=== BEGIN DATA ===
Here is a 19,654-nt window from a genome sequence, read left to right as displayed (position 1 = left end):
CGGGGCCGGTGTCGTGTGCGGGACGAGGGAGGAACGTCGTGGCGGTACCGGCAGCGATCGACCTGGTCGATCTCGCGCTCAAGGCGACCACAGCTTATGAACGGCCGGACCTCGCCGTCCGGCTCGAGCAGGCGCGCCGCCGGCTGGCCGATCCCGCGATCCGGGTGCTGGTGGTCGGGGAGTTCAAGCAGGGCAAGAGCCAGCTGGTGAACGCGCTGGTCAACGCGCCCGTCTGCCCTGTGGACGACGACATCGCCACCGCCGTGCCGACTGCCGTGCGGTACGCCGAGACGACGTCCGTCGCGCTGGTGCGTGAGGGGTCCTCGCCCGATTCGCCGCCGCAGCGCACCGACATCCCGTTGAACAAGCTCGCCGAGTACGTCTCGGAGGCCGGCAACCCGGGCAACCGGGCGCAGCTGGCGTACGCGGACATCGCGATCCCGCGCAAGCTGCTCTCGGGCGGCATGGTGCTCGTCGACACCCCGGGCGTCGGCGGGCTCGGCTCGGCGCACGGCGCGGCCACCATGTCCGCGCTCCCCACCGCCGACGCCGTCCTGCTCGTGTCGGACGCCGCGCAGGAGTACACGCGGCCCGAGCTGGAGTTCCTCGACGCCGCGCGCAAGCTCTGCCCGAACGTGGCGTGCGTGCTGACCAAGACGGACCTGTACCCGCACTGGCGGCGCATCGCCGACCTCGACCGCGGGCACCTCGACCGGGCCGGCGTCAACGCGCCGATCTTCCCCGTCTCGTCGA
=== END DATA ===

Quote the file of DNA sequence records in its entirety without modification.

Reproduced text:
Here is a 19,654-nt window from a genome sequence, read left to right as displayed (position 1 = left end):
CGGGGCCGGTGTCGTGTGCGGGACGAGGGAGGAACGTCGTGGCGGTACCGGCAGCGATCGACCTGGTCGATCTCGCGCTCAAGGCGACCACAGCTTATGAACGGCCGGACCTCGCCGTCCGGCTCGAGCAGGCGCGCCGCCGGCTGGCCGATCCCGCGATCCGGGTGCTGGTGGTCGGGGAGTTCAAGCAGGGCAAGAGCCAGCTGGTGAACGCGCTGGTCAACGCGCCCGTCTGCCCTGTGGACGACGACATCGCCACCGCCGTGCCGACTGCCGTGCGGTACGCCGAGACGACGTCCGTCGCGCTGGTGCGTGAGGGGTCCTCGCCCGATTCGCCGCCGCAGCGCACCGACATCCCGTTGAACAAGCTCGCCGAGTACGTCTCGGAGGCCGGCAACCCGGGCAACCGGGCGCAGCTGGCGTACGCGGACATCGCGATCCCGCGCAAGCTGCTCTCGGGCGGCATGGTGCTCGTCGACACCCCGGGCGTCGGCGGGCTCGGCTCGGCGCACGGCGCGGCCACCATGTCCGCGCTCCCCACCGCCGACGCCGTCCTGCTCGTGTCGGACGCCGCGCAGGAGTACACGCGGCCCGAGCTGGAGTTCCTCGACGCCGCGCGCAAGCTCTGCCCGAACGTGGCGTGCGTGCTGACCAAGACGGACCTGTACCCGCACTGGCGGCGCATCGCCGACCTCGACCGCGGGCACCTCGACCGGGCCGGCGTCAACGCGCCGATCTTCCCCGTCTCGTCGA